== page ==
In the popular imagination, it's a tiny, high-strung foofoo dog. Toy poodles are often pretty yappy and aggressive, though they may be getting their bluff in on a world that's much, much larger than they are. 

Standard poodles, believe it or not, got their start as bird dogs, and their traditional haircut was designed to reduce the weight of their fur when they were in the water, while keeping their joints warm.

Poodles are considered highly intelligent, obedient, and sociable dogs. They make excellent pets. 

Regarding poodles:

True, the teeny tiny ones can be yappy and horrid, but the others; the larger, less fragile (and less frequently dyed pink) ones are truly remarkable beasts. "Standard" Poodles (the big ones) are usually between 45-60 pounds (Female) and 65-80 pounds (Male.) They come in four colors, basically: Black, white, chocolate, and apricot. ("Apricot," how silly. It's sort of a tan color.) They DO NOT SHED (neither do the teeny ones, for that matter,) and their dander is considerably less irritating to the allergies of most humans than other breeds' dander. (Some people even refer to poodles as "hypo-allergenic" dogs.) Standard Poodles are phenomenal athletes. They are excellent jumpers, superb retrievers, and they are gutsy and stout-hearted. They love to swim, they do exceptionally well in obedience and agility classes, and Standard Poodles make remarkably good assistance and therapy dogs.

Part of the Poodle's "Girly-Pansy-Ridiculous-Pretend-Dog" reputation (maybe even most of it) is related to the profoundly bad haircuts dog show people have traditionally put poodles in. It's ugly and -- well, just stupid. But, there was at one time an actual use for it. Poodles were originally bred to be water retrievers for hunters. ("Hey, how about this...I'll shoot that thing from here, then you jump off the boat and go get it for me, deal?") That silly puffy-ankled, naked-butted haircut acted as a little personal flotation device for the dog, making him more bouyant and able to swim without tiring as quickly. Today, the haircuts are just dumb. Just about nobody uses poodles for hunting dogs anymore. There are a number of poodle clubs and breeders who are actively trying to get the American Kennel Club to stop requiring that hairdo silliness in shows because of the adverse effect it has on the breed's reputation.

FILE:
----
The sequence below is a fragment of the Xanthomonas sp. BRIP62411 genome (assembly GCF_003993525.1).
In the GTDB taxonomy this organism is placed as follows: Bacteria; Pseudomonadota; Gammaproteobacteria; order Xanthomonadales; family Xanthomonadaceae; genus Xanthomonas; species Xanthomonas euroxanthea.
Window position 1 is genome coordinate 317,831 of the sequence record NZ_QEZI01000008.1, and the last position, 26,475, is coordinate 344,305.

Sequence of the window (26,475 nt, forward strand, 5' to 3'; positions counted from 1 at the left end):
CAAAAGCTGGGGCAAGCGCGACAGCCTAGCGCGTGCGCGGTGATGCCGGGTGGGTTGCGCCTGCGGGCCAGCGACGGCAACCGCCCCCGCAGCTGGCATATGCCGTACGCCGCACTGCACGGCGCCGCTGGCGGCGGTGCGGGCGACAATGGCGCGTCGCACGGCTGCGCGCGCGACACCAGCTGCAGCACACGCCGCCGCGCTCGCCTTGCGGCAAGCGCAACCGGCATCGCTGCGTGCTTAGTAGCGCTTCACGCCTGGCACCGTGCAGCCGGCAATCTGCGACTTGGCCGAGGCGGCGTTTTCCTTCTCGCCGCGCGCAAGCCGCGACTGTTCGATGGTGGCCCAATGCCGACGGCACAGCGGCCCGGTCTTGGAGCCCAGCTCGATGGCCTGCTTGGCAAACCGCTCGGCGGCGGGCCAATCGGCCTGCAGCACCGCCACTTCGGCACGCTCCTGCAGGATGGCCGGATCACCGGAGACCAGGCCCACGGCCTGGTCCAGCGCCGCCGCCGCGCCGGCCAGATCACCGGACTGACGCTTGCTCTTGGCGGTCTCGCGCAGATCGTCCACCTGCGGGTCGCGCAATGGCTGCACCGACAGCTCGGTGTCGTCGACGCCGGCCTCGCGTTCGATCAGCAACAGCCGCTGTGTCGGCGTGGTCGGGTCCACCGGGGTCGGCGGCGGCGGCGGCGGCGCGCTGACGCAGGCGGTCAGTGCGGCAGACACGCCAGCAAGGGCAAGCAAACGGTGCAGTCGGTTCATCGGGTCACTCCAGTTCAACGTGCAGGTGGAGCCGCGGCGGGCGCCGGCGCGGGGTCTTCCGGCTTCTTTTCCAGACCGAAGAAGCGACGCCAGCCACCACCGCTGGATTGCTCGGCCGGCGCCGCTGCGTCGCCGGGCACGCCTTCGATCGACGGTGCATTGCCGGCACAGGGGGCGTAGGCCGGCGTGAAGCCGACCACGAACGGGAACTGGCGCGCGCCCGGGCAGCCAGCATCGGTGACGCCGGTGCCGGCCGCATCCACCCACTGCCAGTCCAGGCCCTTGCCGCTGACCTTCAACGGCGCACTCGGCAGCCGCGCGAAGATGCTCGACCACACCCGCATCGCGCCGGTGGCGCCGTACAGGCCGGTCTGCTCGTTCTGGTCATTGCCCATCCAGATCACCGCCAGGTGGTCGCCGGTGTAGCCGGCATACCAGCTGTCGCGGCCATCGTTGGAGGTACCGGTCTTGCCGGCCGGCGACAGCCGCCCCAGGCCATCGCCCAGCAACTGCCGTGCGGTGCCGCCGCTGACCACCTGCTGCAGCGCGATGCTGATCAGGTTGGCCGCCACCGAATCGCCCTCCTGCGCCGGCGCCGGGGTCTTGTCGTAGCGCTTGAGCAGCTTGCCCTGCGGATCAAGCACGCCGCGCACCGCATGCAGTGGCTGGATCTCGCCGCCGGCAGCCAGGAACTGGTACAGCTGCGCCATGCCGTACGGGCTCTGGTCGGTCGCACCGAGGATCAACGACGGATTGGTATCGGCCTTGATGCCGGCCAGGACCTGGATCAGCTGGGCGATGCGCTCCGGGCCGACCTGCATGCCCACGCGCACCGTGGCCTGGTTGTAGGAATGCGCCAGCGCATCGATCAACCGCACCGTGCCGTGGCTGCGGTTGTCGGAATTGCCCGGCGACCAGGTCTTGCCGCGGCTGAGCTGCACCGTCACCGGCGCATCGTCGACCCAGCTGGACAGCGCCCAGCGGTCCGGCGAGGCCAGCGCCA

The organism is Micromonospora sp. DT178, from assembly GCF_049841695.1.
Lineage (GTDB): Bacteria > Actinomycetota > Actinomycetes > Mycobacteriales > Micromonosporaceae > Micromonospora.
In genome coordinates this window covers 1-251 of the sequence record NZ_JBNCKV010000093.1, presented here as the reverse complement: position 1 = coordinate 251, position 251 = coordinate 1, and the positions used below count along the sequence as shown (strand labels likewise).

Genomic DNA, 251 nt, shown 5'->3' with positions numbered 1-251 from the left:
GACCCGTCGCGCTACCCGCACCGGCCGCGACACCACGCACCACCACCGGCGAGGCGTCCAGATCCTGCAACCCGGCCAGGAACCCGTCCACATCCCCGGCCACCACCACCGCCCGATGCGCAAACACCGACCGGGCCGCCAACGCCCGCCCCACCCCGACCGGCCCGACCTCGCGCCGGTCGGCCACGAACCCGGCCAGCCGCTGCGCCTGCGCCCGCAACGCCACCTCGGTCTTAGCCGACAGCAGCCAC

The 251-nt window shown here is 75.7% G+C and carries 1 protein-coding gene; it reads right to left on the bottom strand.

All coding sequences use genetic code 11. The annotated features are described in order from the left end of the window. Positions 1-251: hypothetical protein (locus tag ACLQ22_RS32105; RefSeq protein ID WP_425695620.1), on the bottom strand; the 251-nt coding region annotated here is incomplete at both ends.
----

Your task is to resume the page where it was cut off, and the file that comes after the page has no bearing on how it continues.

And guess what else. Standard Poodles are also really really good with children and other dogs.

Sherman (of Sherman's Lagoon fame): "Poodle, the other white meat.".

Background info: Sherman is a shark who as a specific fondness for poodle breed. He detests weiner dogs. Every so often (it's rare, I assume so the joke doesn't wear thin) you'll see references poodles, in the form of dreams etc.

I tried so hard to find that daily comic strip, but after sifting through all of the cartoon archives of both '93 and '92 (it should be noted that '92 had many missing image links). I can only guess that the strip was in one of those missing images. :(

Good news though. There is a book also by the same title. I think it's a collection of strips. And it's a pretty safe bet that that specific strip will be there.

Book details (source the Sherman's Lagoon website):
"Poodle:The Other White Meat"

The Second Anthology of Sherman's
Comic Strips.

Publisher: Andrews McMeel Publishing
Release date: April 1999
Paperback 127 pages
ISBN: 0-8362-8287-6
Price: $9.95 USD ($14.95 CAN)

A slang term for a catspaw, a fawning and obedient follower, a lackey. Apparently British twentieth-century slang, having originated in a speech by Lloyd George against the Prime Minister's use of the House of Lords, supposedly an independent guardian of liberties, to rubberstamp his decisions: